{Boarding school classmate, Trish, who is a rockstar and my hero!}


I have never had a personal trainer but some of my friends are trainers so that helps. Here is my routine which normally lasts between 30 to 60 minutes, depending on my energy level, how I feel, etc…

I get up at 6AM on Mondays, Wednesdays, and Fridays to do these exercises.

I first do your classic calisthenics we learned in gym class at our elementary schools:
-jumping jacks
-calf raises.
3 sets of each, with no cap – but normally about 25 each set.

Then I go into weight training. Since I have not been as active as I used to be, I have been doing the low-weight, high reps method. I use a pair of 8 lb dumbbells I got when I did cross-country in 9th grade. No major kettlebell training at this time, but just a little bit and then I use my smallest kettlebell, which is an 18-pounder.
-Dumbbell swing with one of the 8-pounders. I normally just do this until my arms get tired, but I’d start at 3 sets of 5 if you can manage it.

-Kettlebell swing, I do this for about 5 minutes straight. That is a good goal, but very hard for a beginning if not in good cardio shape. I squeeze my glutes a lot doing this exercise.

That is my normal workout. I also will run stairs at our house, and I am deliberately mobile at work to make sure my activity keeps me burning at least some of the calories I put in.


Since New Years, and being diagnosed as a Celiac, I have been eating gluten free. I no longer eat and then balloon like a pregnant woman, no longer have diarrhea, no longer have chronic energy issues, no longer have anxiety, have dramatically lessened my joint and muscle pains, no longer have intense rashes on my arms. Here is an average day, food-wise for me… Let me note that I have been eating organic, locally-sourced (normally) foods since 2006. I do not eat anything that is from a package… if I do it is incredibly rare.

-Smoothie with the following: 1 cup of spinach, 1 banana, 1/2 raw mango, 1/4 cup pineapple, 1/4 cup blueberries, 1/4 cup raspberries or strawberries, 1/2 cup of Greek yogurt. I eat this post-workout. And it is just under 32 ounces worth. I know that is a lot.
-Secondly: From getting up, to workout, to shower, to driving to work, I drink 1 Le Creuset teapot of chamomile tea. This pot is about 32 ounces.

If I do not get a fresh steak salad from the salad bar across the street (they make it in front of you so mine is really healthy), I tend to have a rice flour wrap with fresh Boars Head deli meats in it. This wrap will include some avocado, peppered turkey breast, pepperjack cheese. I will have 1-2 cups of freshly chopped raw carrots. Sometimes I will throw in a Ziploc a handful of Grandma Utz chips for some salt. I will often have 1 can of Cherry Coke at lunch and follow it with about 16+ ounces of water.

Chicken breast, grilled salmon, or pork loin. I often do rice as a side now… with curry or coconut milk, etc. for savory flavors. I then have a salad or cooked or roasted vegetables with it. Not potatoes though – carrots, onion or shallot, zucchini, etc. We have a huge cabinet of fresh spices and I really do spices to make up for what I miss gluten-wise.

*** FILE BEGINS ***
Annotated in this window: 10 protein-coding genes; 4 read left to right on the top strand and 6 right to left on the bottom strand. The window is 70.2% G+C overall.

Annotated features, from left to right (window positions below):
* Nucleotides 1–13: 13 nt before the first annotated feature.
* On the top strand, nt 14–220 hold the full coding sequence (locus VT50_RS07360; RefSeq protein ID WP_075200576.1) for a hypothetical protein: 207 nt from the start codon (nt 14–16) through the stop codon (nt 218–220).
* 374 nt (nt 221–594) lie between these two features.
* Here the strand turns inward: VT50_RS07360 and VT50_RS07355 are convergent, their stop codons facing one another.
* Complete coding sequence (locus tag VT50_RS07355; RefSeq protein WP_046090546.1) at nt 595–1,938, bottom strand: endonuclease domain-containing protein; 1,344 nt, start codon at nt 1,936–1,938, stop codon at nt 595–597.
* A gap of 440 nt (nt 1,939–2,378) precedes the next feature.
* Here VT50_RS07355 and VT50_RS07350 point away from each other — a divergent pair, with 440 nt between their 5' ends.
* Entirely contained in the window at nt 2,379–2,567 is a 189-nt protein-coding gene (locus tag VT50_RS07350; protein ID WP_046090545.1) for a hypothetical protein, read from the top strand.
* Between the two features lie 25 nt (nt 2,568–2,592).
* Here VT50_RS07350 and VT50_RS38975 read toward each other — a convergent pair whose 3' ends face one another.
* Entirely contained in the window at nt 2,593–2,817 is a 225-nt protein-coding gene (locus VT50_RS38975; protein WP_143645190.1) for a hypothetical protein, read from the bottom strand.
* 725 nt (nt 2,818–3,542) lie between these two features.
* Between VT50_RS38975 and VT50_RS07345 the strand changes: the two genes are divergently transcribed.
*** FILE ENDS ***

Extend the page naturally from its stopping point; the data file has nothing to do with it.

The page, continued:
Sidebar – During my commute home, I will continuously tighten my abs and butt. No, I am not kidding. I will clench for a few seconds and release… the entire 40 minute drive home. You will feel/see results, I swear!
I either have another can of Cherry Coke on my commute home (35-40+ minutes) or water. And then drink with dinner white wine, red wine, or another 32 ounce pot of chamomile tea.

Let me throw this out there. I am not a snacker. I do not drink coffee. I do not do mid-day snacks. I don’t get munchies ever. If I do I am normally ovulating or PMS-ing so I will have about 5 peanut M&Ms (jar on my desk which I haven’t refilled since before my honeymoon in Oct) or maybe a dark chocolate square or GF granola bar. I do drink white wine, red wine, and liquor, but I track my calories on FitBit (I like the format more than the MyFitnessPal program) so I eyeball how much and cut back that day ahead of time. So those are hidden calories lots of people forget about that I really don’t have in a measurable sense. I am not a big dessert person, but I do miss having a simple chocolate chip cookie once in a while, or even a croissant, which I used to have like 2 or 3 a month, and now I cannot have those anymore since they have gluten. I have cried over that about once a week the past four weeks. I miss them a lot when I am ovulating. Once I master some GF/gluten-free/Celiac recipes, I will share them if you’d like.

Since New Years (when I started bothering with a scale post-Celiac diagnosis) I have lost 12 pounds. I have, since October, lost 1″ from waist, 3″ from hips/butt, 1″ from each calf, 1/4″ from both biceps. And I have always been all over the map at different stores but naturally clothes are fitting the way they used to, skinny jeans are not cutting off circulation in my legs/butt/hips, and I have gone down an entire size in lingerie bottoms (and um, gone up a cup in my bras, which is annoying since I am already a 32DD/E… boohiss). Lingerie bottoms are often in a WIDE range so of course I did a happy dance when I pulled out some old favorites and they fit perfectly again. Of course that perks a person right up.